Ayers reflects on ’08 notoriety

Controversial activist Bill Ayers read excerpts from his new book at a talk at International House.

By Christine Schmidt

Bill Ayers, former professor at the University of Illinois at Chicago, co-founder of the radical group Weather Underground and vehement anti-war protestor, shared some tales from his new book, discussed his unexpected role in the 2008 presidential election, and called the next generation of activists to action at a talk at International House on Wednesday.

Reading an excerpt from Public Enemy: Memoirs of an American Dissident, Ayers recounted the moment he knew his profile would be a significant issue in the 2008 election. He was watching the presidential debate with a group of graduate students over a potluck dinner when ABC news anchor George Stephanopoulos mentioned Barack Obama’s connection to Ayers. “I felt suddenly tongue-tied and dizzy myself. One student literally dropped to the floor, with both hands over her mouth,” Ayers read. “I felt like I was hit by a truck.”

A side effect of his national notoriety was the backlash, both from institutions that had invited him for lectures—one college withdrew their offer two hours after his acceptance—and from individuals.

“It’s a bad sign and bad tidings when universities feel that they can’t open up space for real dialogue,” he said.

Ayers explained that even now, he is still dealing with protestors and picketers at his events, including at a lecture at Elgin Community College last week.

“It’s something that’s unexpected and still ongoing and weird to me,” Ayers said. “After 2008, wherever I went—except International House—I was picketed and often cancelled. I’m still hoping that some of them [the protestors] will still come in [tonight] because one of the great things is actually engaging with the Tea Party.”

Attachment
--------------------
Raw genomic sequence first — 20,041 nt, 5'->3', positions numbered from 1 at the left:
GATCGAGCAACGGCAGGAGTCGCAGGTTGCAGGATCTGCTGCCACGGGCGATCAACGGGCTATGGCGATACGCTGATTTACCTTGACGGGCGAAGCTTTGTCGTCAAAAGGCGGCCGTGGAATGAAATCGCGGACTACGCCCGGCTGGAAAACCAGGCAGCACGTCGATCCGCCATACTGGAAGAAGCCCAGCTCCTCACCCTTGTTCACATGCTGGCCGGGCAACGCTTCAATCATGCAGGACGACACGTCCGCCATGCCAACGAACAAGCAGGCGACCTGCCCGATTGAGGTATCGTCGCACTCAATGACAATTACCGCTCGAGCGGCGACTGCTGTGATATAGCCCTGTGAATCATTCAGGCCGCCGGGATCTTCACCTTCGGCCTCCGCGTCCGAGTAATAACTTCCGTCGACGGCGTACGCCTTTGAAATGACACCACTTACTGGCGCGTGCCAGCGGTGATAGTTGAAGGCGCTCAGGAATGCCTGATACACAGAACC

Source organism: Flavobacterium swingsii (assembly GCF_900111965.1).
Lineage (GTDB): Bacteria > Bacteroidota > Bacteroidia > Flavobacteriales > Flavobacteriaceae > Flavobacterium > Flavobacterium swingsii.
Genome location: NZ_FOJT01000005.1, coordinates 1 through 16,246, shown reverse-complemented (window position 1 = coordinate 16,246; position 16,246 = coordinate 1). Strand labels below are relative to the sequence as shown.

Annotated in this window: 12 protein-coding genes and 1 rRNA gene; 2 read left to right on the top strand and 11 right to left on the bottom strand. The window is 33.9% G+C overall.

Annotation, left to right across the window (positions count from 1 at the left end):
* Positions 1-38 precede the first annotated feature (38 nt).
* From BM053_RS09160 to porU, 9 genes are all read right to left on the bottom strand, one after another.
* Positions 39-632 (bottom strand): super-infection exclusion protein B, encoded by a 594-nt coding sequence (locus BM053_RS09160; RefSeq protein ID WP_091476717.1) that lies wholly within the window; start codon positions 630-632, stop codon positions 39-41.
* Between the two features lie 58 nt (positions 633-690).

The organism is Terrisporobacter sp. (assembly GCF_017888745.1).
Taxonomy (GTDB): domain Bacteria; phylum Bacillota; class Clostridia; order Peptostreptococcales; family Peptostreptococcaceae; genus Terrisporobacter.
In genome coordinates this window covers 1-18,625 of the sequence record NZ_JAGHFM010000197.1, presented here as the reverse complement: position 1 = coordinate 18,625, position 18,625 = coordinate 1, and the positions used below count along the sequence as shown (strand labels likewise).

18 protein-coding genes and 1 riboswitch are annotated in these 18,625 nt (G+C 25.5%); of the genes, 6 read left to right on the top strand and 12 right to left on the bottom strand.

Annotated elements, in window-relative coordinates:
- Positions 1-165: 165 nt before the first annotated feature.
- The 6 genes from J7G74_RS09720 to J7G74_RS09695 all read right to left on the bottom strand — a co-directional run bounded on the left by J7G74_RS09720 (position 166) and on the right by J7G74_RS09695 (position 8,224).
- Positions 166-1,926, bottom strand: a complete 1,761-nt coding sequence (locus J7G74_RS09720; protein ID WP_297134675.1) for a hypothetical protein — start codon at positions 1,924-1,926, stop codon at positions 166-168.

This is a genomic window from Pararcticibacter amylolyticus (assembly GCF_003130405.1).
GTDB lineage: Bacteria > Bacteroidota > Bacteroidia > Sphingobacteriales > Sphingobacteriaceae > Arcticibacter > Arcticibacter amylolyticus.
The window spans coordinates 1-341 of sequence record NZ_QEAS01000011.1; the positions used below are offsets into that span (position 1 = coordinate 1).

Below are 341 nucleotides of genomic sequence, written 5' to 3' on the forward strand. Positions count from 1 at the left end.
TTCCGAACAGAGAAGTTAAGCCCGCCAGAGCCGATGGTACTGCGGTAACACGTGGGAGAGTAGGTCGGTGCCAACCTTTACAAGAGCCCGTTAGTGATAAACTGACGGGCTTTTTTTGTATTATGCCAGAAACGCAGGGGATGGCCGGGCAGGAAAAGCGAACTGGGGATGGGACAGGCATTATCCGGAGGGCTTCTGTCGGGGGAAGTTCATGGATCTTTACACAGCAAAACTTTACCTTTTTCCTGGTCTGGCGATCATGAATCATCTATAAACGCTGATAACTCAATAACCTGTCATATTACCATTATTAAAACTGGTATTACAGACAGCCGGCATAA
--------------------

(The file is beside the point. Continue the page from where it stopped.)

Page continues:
In answering a question about the United States’ propensity for war, Ayers said, “We hate to feel it, we hate to say it; but we are a warlike nation… The day before the idea of putting chemical weapons into international hands [was suggested], you didn’t think of it and I didn’t think of it. What are 100 other things that you and I aren’t thinking of that actually would prepare the groundwork for peace?”

Ayers also called for the United States to join the International Criminal Court and to reconsider some of its positions in the Middle East.

“You want to ban chemical weapons in that area? Let’s talk about Israel. You want to do away with nukes in that region? Let’s talk about Israel,” he said.

Ayers’ wife Bernadine Dohrn also commented about bringing the activist generation of the 1960s and the activists of today together.

“We have to take off our hat and we should be shoulder to shoulder to the generation who is doing this—Occupy, fighting drones…the Dreamers,” Dohrn said. “It’s our job to think about the world that we live in right now and be shoulder to shoulder to the next generation.”

The talk was co-sponsored by I-House and the Seminary Co-Op.